Fret Hand Basics
The Bluegrass chop. Let’s start by mastering the chord shapes. Bill popularized a four finger version of the G chord. For many it's too much of a stretch and painful. Here we present you with two alternatives, both based out of the same chord shape. One is a 3 finger chord, and the other just 2!
For the 3 finger G chord try to control your pick so you don’t strike the open G string. To be extra careful, mute the G string by resting your fretting hand thumb on the string without adding pressure. This three finger major chord shape will be moved around to get the C and D chords as well. The downside to this chord is the 2 fret position shift that is necessary for the D chord. The 2, 3, and 4 finger G chord will be demonstrated in the video.
For those that want to play the "official" Bluegrass chop shape it is demonstrated. Notice it takes a strange contortion of the wrist to be able to play all the notes. You have to adopt what would be considered a bad posture for playing single notes-palm resting on the back of the neck, with a bent wrist. If this is intimidating or painful, just play the 3 finger shape until you get used to playing more.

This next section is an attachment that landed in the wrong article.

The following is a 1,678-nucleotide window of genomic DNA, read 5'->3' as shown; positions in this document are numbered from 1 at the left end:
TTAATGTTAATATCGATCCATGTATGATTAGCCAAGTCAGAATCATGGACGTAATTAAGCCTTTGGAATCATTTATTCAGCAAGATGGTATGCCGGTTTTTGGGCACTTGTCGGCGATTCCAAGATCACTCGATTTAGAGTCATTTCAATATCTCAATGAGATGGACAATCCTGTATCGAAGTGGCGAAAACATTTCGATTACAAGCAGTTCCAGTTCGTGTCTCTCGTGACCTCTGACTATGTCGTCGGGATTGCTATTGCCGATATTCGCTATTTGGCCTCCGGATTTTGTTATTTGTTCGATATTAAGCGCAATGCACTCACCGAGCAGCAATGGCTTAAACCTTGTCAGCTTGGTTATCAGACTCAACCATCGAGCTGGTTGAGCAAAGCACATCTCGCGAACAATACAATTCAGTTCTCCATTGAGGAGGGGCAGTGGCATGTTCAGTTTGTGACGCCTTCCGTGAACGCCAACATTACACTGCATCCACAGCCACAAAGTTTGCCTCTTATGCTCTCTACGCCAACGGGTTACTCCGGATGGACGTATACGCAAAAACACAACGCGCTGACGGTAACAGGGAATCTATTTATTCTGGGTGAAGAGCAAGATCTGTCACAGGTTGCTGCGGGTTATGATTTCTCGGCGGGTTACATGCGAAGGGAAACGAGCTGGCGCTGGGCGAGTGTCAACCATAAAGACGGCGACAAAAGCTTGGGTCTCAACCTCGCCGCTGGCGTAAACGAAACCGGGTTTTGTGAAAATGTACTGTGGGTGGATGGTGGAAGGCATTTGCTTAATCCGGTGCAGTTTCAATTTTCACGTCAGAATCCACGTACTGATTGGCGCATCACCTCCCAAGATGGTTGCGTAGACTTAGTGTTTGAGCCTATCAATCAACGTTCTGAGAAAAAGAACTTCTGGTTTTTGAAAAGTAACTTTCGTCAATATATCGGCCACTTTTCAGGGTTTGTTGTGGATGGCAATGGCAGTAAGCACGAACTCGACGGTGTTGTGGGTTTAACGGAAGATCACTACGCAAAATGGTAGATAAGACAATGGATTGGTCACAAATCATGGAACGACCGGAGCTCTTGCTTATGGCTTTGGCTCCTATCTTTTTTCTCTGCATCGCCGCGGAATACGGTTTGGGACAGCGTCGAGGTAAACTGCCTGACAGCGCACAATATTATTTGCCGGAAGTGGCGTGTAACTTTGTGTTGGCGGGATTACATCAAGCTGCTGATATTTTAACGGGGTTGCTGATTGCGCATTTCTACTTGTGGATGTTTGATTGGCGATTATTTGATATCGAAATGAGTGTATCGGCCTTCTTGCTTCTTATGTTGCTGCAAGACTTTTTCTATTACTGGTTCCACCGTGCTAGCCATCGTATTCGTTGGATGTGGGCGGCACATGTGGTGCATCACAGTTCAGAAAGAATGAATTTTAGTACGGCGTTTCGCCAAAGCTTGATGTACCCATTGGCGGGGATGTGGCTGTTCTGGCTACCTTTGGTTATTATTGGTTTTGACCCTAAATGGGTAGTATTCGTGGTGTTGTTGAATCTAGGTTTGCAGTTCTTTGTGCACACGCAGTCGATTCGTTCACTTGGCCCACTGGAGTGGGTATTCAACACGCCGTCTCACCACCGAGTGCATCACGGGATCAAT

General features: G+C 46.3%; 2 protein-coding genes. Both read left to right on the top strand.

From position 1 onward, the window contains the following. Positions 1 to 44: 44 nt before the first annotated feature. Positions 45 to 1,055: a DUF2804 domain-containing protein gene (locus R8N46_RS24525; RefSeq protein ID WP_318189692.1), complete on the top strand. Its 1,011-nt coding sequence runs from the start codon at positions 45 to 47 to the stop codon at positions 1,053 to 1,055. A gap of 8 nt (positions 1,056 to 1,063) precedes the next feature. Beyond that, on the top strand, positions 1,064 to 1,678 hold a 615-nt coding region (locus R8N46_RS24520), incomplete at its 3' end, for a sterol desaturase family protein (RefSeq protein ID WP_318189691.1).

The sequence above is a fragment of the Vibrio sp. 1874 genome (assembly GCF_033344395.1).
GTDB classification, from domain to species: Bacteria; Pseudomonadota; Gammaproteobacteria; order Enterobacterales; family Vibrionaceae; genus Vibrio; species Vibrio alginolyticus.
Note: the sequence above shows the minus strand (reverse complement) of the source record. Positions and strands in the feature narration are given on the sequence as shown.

Throughout the course video demonstrations for each, but the default will be the middle ground-the 3 finger chop
The goal of this lesson is to play each chord with minimal fret buzz. If you notice buzzing press pause on your Tunefox player. Check each string, playing it one by one. If you hear a buzz, stop and make an adjustment. Go through all strings then restart the player.
This may be tiresome for your hands. That’s to be expected. This exercise is all about building strength and just like working out at the gym, your muscles will get tired after using them. Pain however is a sign you need to make a technique adjustment. Watch the video for a proper demonstration on hand posture, the wrist should not be bent far outward or inward, but fairly neutral. Avoid having the palm completely against the neck. Make sure your fingernails are properly trimmed. They need to be kept very short so you can get all the way on the tip of your finger to fret notes the right way.
Learning to play on the "backbeat" is next.